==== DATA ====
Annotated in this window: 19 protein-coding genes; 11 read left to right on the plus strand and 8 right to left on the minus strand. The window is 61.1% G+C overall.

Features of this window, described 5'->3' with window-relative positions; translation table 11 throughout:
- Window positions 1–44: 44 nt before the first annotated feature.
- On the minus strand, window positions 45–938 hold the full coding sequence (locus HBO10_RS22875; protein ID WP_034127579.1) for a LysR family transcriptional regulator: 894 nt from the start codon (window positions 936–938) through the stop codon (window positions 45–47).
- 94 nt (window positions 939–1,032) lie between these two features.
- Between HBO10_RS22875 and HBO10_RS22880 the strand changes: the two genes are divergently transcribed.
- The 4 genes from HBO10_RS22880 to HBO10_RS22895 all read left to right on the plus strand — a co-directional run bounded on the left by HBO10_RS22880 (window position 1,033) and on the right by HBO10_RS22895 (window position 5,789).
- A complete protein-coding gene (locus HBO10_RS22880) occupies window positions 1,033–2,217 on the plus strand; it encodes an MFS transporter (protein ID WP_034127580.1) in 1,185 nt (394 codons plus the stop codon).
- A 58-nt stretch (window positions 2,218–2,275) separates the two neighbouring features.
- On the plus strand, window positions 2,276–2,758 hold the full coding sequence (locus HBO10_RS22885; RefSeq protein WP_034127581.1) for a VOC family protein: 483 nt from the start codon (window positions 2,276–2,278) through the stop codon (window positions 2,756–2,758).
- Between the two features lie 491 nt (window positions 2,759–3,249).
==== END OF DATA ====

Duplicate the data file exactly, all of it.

Annotated in this window: 19 protein-coding genes; 11 read left to right on the plus strand and 8 right to left on the minus strand. The window is 61.1% G+C overall.

Features of this window, described 5'->3' with window-relative positions; translation table 11 throughout:
- Window positions 1–44: 44 nt before the first annotated feature.
- On the minus strand, window positions 45–938 hold the full coding sequence (locus HBO10_RS22875; protein ID WP_034127579.1) for a LysR family transcriptional regulator: 894 nt from the start codon (window positions 936–938) through the stop codon (window positions 45–47).
- 94 nt (window positions 939–1,032) lie between these two features.
- Between HBO10_RS22875 and HBO10_RS22880 the strand changes: the two genes are divergently transcribed.
- The 4 genes from HBO10_RS22880 to HBO10_RS22895 all read left to right on the plus strand — a co-directional run bounded on the left by HBO10_RS22880 (window position 1,033) and on the right by HBO10_RS22895 (window position 5,789).
- A complete protein-coding gene (locus HBO10_RS22880) occupies window positions 1,033–2,217 on the plus strand; it encodes an MFS transporter (protein ID WP_034127580.1) in 1,185 nt (394 codons plus the stop codon).
- A 58-nt stretch (window positions 2,218–2,275) separates the two neighbouring features.
- On the plus strand, window positions 2,276–2,758 hold the full coding sequence (locus HBO10_RS22885; RefSeq protein WP_034127581.1) for a VOC family protein: 483 nt from the start codon (window positions 2,276–2,278) through the stop codon (window positions 2,756–2,758).
- Between the two features lie 491 nt (window positions 2,759–3,249).